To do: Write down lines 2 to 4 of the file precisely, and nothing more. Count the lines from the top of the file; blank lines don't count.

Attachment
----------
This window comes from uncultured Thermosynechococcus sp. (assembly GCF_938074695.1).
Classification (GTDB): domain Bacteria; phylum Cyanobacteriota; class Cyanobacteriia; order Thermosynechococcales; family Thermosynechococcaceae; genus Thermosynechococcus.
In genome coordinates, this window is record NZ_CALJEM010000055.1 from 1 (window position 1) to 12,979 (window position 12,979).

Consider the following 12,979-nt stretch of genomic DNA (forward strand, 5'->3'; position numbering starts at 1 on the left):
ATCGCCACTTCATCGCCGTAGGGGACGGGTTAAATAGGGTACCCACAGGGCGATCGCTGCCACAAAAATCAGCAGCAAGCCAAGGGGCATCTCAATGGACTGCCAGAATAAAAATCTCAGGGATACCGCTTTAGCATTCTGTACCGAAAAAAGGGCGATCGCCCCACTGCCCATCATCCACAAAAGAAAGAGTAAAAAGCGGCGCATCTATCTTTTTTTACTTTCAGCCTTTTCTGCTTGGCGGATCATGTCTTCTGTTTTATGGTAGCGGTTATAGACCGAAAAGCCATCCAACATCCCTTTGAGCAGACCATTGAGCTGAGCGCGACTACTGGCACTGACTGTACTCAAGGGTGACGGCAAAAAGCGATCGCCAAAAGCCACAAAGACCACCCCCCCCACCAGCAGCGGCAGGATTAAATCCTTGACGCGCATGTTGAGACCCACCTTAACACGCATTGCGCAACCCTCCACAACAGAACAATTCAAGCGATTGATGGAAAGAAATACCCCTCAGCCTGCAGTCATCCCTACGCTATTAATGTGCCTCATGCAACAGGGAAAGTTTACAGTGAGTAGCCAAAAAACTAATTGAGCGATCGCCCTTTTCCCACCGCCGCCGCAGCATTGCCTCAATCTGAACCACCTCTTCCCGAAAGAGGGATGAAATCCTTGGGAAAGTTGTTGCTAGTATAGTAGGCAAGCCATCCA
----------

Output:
Classification (GTDB): domain Bacteria; phylum Cyanobacteriota; class Cyanobacteriia; order Thermosynechococcales; family Thermosynechococcaceae; genus Thermosynechococcus.
In genome coordinates, this window is record NZ_CALJEM010000055.1 from 1 (window position 1) to 12,979 (window position 12,979).

Consider the following 12,979-nt stretch of genomic DNA (forward strand, 5'->3'; position numbering starts at 1 on the left):